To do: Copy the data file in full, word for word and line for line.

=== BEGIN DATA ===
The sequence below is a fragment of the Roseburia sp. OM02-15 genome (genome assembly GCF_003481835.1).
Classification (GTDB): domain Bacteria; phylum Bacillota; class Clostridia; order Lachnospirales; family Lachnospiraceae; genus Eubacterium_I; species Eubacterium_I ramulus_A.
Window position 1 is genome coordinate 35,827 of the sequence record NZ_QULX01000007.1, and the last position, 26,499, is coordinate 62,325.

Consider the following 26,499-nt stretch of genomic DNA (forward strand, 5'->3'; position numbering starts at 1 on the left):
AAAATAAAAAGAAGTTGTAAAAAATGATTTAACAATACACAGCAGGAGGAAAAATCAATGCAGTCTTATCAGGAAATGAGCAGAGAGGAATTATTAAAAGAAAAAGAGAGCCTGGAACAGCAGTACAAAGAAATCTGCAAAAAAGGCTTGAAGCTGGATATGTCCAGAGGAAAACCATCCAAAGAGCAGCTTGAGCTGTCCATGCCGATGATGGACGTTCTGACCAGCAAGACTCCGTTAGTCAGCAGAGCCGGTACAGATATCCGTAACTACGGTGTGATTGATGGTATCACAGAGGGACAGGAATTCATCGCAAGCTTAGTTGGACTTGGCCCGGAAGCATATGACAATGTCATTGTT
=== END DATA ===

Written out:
The sequence below is a fragment of the Roseburia sp. OM02-15 genome (genome assembly GCF_003481835.1).
Classification (GTDB): domain Bacteria; phylum Bacillota; class Clostridia; order Lachnospirales; family Lachnospiraceae; genus Eubacterium_I; species Eubacterium_I ramulus_A.
Window position 1 is genome coordinate 35,827 of the sequence record NZ_QULX01000007.1, and the last position, 26,499, is coordinate 62,325.

Consider the following 26,499-nt stretch of genomic DNA (forward strand, 5'->3'; position numbering starts at 1 on the left):
AAAATAAAAAGAAGTTGTAAAAAATGATTTAACAATACACAGCAGGAGGAAAAATCAATGCAGTCTTATCAGGAAATGAGCAGAGAGGAATTATTAAAAGAAAAAGAGAGCCTGGAACAGCAGTACAAAGAAATCTGCAAAAAAGGCTTGAAGCTGGATATGTCCAGAGGAAAACCATCCAAAGAGCAGCTTGAGCTGTCCATGCCGATGATGGACGTTCTGACCAGCAAGACTCCGTTAGTCAGCAGAGCCGGTACAGATATCCGTAACTACGGTGTGATTGATGGTATCACAGAGGGACAGGAATTCATCGCAAGCTTAGTTGGACTTGGCCCGGAAGCATATGACAATGTCATTGTT